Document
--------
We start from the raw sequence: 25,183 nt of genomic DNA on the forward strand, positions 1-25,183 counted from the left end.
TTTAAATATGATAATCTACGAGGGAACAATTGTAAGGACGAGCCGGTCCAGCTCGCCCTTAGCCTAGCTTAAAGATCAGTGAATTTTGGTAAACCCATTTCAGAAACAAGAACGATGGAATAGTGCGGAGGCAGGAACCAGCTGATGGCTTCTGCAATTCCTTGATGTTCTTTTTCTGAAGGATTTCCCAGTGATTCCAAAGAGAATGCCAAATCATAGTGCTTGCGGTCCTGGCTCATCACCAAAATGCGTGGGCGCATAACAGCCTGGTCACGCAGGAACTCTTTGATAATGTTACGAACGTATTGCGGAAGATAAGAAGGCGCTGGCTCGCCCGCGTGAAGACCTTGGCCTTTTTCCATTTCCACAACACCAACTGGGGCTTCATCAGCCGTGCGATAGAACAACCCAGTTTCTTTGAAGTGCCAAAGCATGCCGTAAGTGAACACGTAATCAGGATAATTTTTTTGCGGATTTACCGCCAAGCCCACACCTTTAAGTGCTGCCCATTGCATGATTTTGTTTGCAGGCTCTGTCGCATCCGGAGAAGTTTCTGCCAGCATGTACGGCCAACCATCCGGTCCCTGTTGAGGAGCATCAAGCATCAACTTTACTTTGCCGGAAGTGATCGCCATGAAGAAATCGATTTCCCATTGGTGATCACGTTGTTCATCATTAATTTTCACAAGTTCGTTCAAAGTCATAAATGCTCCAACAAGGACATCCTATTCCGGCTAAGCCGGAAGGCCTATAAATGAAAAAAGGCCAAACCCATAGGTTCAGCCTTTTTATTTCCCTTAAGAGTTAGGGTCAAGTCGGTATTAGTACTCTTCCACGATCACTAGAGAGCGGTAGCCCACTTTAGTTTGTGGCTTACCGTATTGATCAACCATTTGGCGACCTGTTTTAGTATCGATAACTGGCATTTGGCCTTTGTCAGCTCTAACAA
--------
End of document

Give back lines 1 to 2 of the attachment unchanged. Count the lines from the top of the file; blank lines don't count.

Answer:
We start from the raw sequence: 25,183 nt of genomic DNA on the forward strand, positions 1-25,183 counted from the left end.
TTTAAATATGATAATCTACGAGGGAACAATTGTAAGGACGAGCCGGTCCAGCTCGCCCTTAGCCTAGCTTAAAGATCAGTGAATTTTGGTAAACCCATTTCAGAAACAAGAACGATGGAATAGTGCGGAGGCAGGAACCAGCTGATGGCTTCTGCAATTCCTTGATGTTCTTTTTCTGAAGGATTTCCCAGTGATTCCAAAGAGAATGCCAAATCATAGTGCTTGCGGTCCTGGCTCATCACCAAAATGCGTGGGCGCATAACAGCCTGGTCACGCAGGAACTCTTTGATAATGTTACGAACGTATTGCGGAAGATAAGAAGGCGCTGGCTCGCCCGCGTGAAGACCTTGGCCTTTTTCCATTTCCACAACACCAACTGGGGCTTCATCAGCCGTGCGATAGAACAACCCAGTTTCTTTGAAGTGCCAAAGCATGCCGTAAGTGAACACGTAATCAGGATAATTTTTTTGCGGATTTACCGCCAAGCCCACACCTTTAAGTGCTGCCCATTGCATGATTTTGTTTGCAGGCTCTGTCGCATCCGGAGAAGTTTCTGCCAGCATGTACGGCCAACCATCCGGTCCCTGTTGAGGAGCATCAAGCATCAACTTTACTTTGCCGGAAGTGATCGCCATGAAGAAATCGATTTCCCATTGGTGATCACGTTGTTCATCATTAATTTTCACAAGTTCGTTCAAAGTCATAAATGCTCCAACAAGGACATCCTATTCCGGCTAAGCCGGAAGGCCTATAAATGAAAAAAGGCCAAACCCATAGGTTCAGCCTTTTTATTTCCCTTAAGAGTTAGGGTCAAGTCGGTATTAGTACTCTTCCACGATCACTAGAGAGCGGTAGCCCACTTTAGTTTGTGGCTTACCGTATTGATCAACCATTTGGCGACCTGTTTTAGTATCGATAACTGGCATTTGGCCTTTGTCAGCTCTAACAA